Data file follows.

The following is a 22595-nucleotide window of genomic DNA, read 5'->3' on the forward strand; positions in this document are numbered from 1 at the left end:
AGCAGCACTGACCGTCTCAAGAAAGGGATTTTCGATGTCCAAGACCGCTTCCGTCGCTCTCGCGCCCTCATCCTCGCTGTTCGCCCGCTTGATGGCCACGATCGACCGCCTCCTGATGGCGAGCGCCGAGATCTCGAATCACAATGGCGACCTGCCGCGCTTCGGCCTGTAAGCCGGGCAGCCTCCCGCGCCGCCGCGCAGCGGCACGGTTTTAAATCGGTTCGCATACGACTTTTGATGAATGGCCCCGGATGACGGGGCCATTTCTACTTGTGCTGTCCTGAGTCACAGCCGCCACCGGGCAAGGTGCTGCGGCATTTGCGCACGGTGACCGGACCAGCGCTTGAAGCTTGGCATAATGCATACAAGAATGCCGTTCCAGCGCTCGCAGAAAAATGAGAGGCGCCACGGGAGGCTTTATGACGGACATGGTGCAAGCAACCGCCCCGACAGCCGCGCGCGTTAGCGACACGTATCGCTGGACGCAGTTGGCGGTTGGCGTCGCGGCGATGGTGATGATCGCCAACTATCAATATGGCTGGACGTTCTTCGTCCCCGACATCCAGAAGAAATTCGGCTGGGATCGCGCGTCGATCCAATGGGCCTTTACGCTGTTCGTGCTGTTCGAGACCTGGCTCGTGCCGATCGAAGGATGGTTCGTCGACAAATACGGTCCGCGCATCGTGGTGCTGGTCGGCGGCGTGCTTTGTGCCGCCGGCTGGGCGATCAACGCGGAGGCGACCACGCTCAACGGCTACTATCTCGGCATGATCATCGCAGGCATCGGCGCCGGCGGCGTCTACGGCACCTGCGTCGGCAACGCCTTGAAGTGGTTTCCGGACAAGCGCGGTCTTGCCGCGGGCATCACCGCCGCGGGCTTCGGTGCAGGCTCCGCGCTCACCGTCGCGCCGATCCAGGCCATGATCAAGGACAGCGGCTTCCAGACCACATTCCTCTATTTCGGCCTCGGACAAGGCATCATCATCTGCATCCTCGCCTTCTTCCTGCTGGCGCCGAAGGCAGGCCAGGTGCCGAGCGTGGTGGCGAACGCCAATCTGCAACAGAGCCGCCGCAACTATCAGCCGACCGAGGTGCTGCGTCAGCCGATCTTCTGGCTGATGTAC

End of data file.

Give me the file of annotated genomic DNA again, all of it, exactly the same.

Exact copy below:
The following is a 22595-nucleotide window of genomic DNA, read 5'->3' on the forward strand; positions in this document are numbered from 1 at the left end:
AGCAGCACTGACCGTCTCAAGAAAGGGATTTTCGATGTCCAAGACCGCTTCCGTCGCTCTCGCGCCCTCATCCTCGCTGTTCGCCCGCTTGATGGCCACGATCGACCGCCTCCTGATGGCGAGCGCCGAGATCTCGAATCACAATGGCGACCTGCCGCGCTTCGGCCTGTAAGCCGGGCAGCCTCCCGCGCCGCCGCGCAGCGGCACGGTTTTAAATCGGTTCGCATACGACTTTTGATGAATGGCCCCGGATGACGGGGCCATTTCTACTTGTGCTGTCCTGAGTCACAGCCGCCACCGGGCAAGGTGCTGCGGCATTTGCGCACGGTGACCGGACCAGCGCTTGAAGCTTGGCATAATGCATACAAGAATGCCGTTCCAGCGCTCGCAGAAAAATGAGAGGCGCCACGGGAGGCTTTATGACGGACATGGTGCAAGCAACCGCCCCGACAGCCGCGCGCGTTAGCGACACGTATCGCTGGACGCAGTTGGCGGTTGGCGTCGCGGCGATGGTGATGATCGCCAACTATCAATATGGCTGGACGTTCTTCGTCCCCGACATCCAGAAGAAATTCGGCTGGGATCGCGCGTCGATCCAATGGGCCTTTACGCTGTTCGTGCTGTTCGAGACCTGGCTCGTGCCGATCGAAGGATGGTTCGTCGACAAATACGGTCCGCGCATCGTGGTGCTGGTCGGCGGCGTGCTTTGTGCCGCCGGCTGGGCGATCAACGCGGAGGCGACCACGCTCAACGGCTACTATCTCGGCATGATCATCGCAGGCATCGGCGCCGGCGGCGTCTACGGCACCTGCGTCGGCAACGCCTTGAAGTGGTTTCCGGACAAGCGCGGTCTTGCCGCGGGCATCACCGCCGCGGGCTTCGGTGCAGGCTCCGCGCTCACCGTCGCGCCGATCCAGGCCATGATCAAGGACAGCGGCTTCCAGACCACATTCCTCTATTTCGGCCTCGGACAAGGCATCATCATCTGCATCCTCGCCTTCTTCCTGCTGGCGCCGAAGGCAGGCCAGGTGCCGAGCGTGGTGGCGAACGCCAATCTGCAACAGAGCCGCCGCAACTATCAGCCGACCGAGGTGCTGCGTCAGCCGATCTTCTGGCTGATGTAC